Our early ancestors in Central Africa, between three million and 3.5 million years ago, munched mainly on tropical grasses and sedges - a much earlier change in diet than previously believed.
An international research team analysed the carbon isotope ratios in the fossilised teeth of three Australopithecus bahrelghazali individuals excavated at two sites in Chad, and found the signature of a diet rich in foods derived from so-called C4 plants.
"We found evidence suggesting that early hominins, in central Africa at least, ate a diet mainly comprised of tropical grasses and sedges," says professor Julia Lee-Thorp of the University of Oxford.
"No African great apes, including chimpanzees, eat this type of food despite the fact it grows in abundance in tropical and subtropical regions. The only notable exception is the savannah baboon, which still forages for these types of plants today. We were surprised to discover that early hominins appear to have consumed more than even the baboons."
The researchers suggest the discovery shows how early humans were able to survive in open landscapes with few trees. The change in dietallowed them to move out of the earliest ancestral forests and exploit new environments.
The Djurab desert, where the fossils were found, is today a dry, hyper-arid environment. When Australopithecus bahrelghazali roamed, though, the area would have had reeds and sedges growing around a network of shallow lakes, with floodplains and wooded grasslands beyond.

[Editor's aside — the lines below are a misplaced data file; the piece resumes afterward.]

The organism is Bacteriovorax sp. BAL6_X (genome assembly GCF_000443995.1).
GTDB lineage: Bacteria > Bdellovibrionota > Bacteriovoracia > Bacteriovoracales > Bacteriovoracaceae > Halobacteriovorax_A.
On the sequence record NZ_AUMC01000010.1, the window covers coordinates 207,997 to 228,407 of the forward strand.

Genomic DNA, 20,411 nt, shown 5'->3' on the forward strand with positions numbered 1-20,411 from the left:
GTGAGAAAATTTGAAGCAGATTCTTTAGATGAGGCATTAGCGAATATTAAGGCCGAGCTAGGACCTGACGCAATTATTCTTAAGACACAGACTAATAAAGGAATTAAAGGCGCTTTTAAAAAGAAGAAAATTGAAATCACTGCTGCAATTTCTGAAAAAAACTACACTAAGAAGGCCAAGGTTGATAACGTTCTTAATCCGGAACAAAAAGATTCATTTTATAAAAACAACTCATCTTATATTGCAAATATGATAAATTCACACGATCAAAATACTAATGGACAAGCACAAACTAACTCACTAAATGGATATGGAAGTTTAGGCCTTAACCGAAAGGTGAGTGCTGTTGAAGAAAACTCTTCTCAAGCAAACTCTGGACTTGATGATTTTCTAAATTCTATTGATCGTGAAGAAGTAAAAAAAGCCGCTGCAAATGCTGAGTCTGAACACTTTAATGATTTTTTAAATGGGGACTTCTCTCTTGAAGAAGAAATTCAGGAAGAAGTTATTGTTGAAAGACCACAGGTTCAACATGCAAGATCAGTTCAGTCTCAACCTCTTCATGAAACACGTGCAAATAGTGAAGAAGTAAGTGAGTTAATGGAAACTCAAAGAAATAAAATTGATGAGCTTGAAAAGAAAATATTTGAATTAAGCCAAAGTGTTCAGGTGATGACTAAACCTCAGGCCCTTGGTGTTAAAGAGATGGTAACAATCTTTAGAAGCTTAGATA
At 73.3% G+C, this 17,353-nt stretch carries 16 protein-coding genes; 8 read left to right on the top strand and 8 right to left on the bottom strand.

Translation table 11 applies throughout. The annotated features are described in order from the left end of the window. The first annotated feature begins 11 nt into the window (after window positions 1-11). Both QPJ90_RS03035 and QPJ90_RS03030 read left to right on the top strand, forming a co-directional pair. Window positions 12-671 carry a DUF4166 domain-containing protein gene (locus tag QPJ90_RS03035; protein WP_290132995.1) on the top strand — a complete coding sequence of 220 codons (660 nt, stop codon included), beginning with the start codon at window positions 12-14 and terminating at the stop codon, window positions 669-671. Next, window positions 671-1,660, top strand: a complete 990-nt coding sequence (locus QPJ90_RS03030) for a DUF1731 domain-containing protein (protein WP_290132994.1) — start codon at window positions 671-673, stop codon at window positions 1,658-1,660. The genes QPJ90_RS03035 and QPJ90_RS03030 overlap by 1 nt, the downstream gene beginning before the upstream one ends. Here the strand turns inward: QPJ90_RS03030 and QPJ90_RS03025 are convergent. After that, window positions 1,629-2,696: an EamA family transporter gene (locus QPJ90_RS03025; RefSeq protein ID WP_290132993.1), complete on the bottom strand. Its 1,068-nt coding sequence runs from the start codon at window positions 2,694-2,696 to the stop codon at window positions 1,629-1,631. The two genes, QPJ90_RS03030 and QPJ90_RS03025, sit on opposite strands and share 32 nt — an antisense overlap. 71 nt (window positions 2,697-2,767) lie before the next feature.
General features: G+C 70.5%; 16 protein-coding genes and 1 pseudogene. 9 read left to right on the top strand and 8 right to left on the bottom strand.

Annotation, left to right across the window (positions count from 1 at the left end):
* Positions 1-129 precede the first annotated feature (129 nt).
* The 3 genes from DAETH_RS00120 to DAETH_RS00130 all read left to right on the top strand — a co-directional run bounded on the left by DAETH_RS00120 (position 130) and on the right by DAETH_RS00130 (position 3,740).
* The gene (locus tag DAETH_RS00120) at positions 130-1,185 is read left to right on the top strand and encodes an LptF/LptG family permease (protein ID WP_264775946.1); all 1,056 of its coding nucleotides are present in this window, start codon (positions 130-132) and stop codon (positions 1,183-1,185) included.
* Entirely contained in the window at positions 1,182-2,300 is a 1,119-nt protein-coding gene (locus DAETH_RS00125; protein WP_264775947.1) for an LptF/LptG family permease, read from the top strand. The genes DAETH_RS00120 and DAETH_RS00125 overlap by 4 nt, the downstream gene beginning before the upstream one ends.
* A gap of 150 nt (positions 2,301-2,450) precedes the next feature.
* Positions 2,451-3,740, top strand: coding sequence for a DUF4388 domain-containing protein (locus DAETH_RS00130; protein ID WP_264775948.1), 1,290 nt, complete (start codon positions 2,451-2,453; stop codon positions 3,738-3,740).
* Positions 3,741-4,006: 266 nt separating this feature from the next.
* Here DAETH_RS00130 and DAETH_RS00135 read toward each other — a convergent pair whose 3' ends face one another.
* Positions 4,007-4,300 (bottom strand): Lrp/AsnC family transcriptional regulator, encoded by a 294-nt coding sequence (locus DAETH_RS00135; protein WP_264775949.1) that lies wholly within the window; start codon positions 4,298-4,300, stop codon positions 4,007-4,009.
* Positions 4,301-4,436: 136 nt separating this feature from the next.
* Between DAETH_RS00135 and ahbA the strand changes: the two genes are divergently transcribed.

It was previously widely believed that early human ancestors acquired tougher tooth enamel, large grinding teeth and powerful muscles so they could eat foods like hard nuts and seeds.
But the new research suggests that the diet of early hominins diverged from that of the great apes at a much earlier stage. The authors believe it's unlikely that the hominins would have eaten the leaves of the tropical grasses, as they'd have been too abrasive and tough to break down and digest. Instead, they suggest, these early hominins may have relied on the roots, corms and bulbs at the base of the plant.
"Based on our carbon isotope data we can’t exclude the possibility that the hominins' diets may have included animals that in turn ate the tropical grasses," says Professor Lee-Thorp.
"But as neither humans nor other primates have diets rich in animal food, and of course the hominins are not equipped as carnivores are with sharp teeth, we can assume that they ate the tropical grasses and the sedges directly."